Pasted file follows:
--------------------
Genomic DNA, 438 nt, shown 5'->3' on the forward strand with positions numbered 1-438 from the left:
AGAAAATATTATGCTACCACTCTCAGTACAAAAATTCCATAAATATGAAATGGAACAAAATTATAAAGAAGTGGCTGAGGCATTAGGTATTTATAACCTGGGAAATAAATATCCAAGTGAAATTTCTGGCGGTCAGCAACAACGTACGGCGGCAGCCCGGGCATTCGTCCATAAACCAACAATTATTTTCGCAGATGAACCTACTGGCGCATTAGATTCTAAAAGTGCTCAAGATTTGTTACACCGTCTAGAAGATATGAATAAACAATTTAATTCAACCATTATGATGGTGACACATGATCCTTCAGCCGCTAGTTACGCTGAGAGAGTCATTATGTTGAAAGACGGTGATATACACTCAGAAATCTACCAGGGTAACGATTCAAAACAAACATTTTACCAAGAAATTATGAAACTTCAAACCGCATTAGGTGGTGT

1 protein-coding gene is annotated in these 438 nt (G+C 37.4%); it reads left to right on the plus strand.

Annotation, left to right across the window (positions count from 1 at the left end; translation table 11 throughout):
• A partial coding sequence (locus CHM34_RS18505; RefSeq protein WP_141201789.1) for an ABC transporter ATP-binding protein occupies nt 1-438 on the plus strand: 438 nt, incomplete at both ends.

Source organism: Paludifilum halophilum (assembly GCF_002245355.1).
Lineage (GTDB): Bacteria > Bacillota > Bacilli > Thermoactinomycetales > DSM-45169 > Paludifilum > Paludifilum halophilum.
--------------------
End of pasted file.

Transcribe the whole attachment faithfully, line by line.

Genomic DNA, 438 nt, shown 5'->3' on the forward strand with positions numbered 1-438 from the left:
AGAAAATATTATGCTACCACTCTCAGTACAAAAATTCCATAAATATGAAATGGAACAAAATTATAAAGAAGTGGCTGAGGCATTAGGTATTTATAACCTGGGAAATAAATATCCAAGTGAAATTTCTGGCGGTCAGCAACAACGTACGGCGGCAGCCCGGGCATTCGTCCATAAACCAACAATTATTTTCGCAGATGAACCTACTGGCGCATTAGATTCTAAAAGTGCTCAAGATTTGTTACACCGTCTAGAAGATATGAATAAACAATTTAATTCAACCATTATGATGGTGACACATGATCCTTCAGCCGCTAGTTACGCTGAGAGAGTCATTATGTTGAAAGACGGTGATATACACTCAGAAATCTACCAGGGTAACGATTCAAAACAAACATTTTACCAAGAAATTATGAAACTTCAAACCGCATTAGGTGGTGT

1 protein-coding gene is annotated in these 438 nt (G+C 37.4%); it reads left to right on the plus strand.

Annotation, left to right across the window (positions count from 1 at the left end; translation table 11 throughout):
• A partial coding sequence (locus CHM34_RS18505; RefSeq protein WP_141201789.1) for an ABC transporter ATP-binding protein occupies nt 1-438 on the plus strand: 438 nt, incomplete at both ends.

Source organism: Paludifilum halophilum (assembly GCF_002245355.1).
Lineage (GTDB): Bacteria > Bacillota > Bacilli > Thermoactinomycetales > DSM-45169 > Paludifilum > Paludifilum halophilum.